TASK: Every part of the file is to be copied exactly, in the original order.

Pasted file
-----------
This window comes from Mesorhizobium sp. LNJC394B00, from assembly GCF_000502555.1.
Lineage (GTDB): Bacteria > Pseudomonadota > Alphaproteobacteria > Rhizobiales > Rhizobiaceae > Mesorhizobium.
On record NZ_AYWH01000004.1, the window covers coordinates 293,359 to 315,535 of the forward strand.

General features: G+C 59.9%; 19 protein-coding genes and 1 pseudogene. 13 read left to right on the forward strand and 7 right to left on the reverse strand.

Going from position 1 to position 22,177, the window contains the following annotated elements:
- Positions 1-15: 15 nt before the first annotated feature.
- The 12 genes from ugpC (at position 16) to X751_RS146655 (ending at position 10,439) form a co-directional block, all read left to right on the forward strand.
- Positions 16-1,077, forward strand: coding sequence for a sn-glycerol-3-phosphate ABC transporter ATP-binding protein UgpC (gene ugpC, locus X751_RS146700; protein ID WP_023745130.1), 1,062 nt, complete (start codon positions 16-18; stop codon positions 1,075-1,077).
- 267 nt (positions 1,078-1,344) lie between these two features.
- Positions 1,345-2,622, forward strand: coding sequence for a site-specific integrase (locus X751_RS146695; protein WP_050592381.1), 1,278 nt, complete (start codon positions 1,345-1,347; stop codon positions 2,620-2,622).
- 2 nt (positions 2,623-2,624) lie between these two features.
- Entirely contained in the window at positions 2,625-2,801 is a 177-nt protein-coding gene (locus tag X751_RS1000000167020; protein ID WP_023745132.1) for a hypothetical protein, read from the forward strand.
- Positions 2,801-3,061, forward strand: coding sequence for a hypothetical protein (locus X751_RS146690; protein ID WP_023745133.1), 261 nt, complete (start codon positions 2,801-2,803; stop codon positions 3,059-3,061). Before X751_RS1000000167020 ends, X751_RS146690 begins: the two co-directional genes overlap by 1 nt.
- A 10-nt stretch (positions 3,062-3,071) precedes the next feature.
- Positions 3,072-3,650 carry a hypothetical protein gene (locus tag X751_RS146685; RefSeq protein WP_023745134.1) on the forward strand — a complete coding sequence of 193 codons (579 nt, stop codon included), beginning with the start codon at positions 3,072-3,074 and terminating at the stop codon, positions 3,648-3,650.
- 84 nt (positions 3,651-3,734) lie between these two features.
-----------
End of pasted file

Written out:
This window comes from Mesorhizobium sp. LNJC394B00, from assembly GCF_000502555.1.
Lineage (GTDB): Bacteria > Pseudomonadota > Alphaproteobacteria > Rhizobiales > Rhizobiaceae > Mesorhizobium.
On record NZ_AYWH01000004.1, the window covers coordinates 293,359 to 315,535 of the forward strand.

General features: G+C 59.9%; 19 protein-coding genes and 1 pseudogene. 13 read left to right on the forward strand and 7 right to left on the reverse strand.

Going from position 1 to position 22,177, the window contains the following annotated elements:
- Positions 1-15: 15 nt before the first annotated feature.
- The 12 genes from ugpC (at position 16) to X751_RS146655 (ending at position 10,439) form a co-directional block, all read left to right on the forward strand.
- Positions 16-1,077, forward strand: coding sequence for a sn-glycerol-3-phosphate ABC transporter ATP-binding protein UgpC (gene ugpC, locus X751_RS146700; protein ID WP_023745130.1), 1,062 nt, complete (start codon positions 16-18; stop codon positions 1,075-1,077).
- 267 nt (positions 1,078-1,344) lie between these two features.
- Positions 1,345-2,622, forward strand: coding sequence for a site-specific integrase (locus X751_RS146695; protein WP_050592381.1), 1,278 nt, complete (start codon positions 1,345-1,347; stop codon positions 2,620-2,622).
- 2 nt (positions 2,623-2,624) lie between these two features.
- Entirely contained in the window at positions 2,625-2,801 is a 177-nt protein-coding gene (locus tag X751_RS1000000167020; protein ID WP_023745132.1) for a hypothetical protein, read from the forward strand.
- Positions 2,801-3,061, forward strand: coding sequence for a hypothetical protein (locus X751_RS146690; protein ID WP_023745133.1), 261 nt, complete (start codon positions 2,801-2,803; stop codon positions 3,059-3,061). Before X751_RS1000000167020 ends, X751_RS146690 begins: the two co-directional genes overlap by 1 nt.
- A 10-nt stretch (positions 3,062-3,071) precedes the next feature.
- Positions 3,072-3,650 carry a hypothetical protein gene (locus tag X751_RS146685; RefSeq protein WP_023745134.1) on the forward strand — a complete coding sequence of 193 codons (579 nt, stop codon included), beginning with the start codon at positions 3,072-3,074 and terminating at the stop codon, positions 3,648-3,650.
- 84 nt (positions 3,651-3,734) lie between these two features.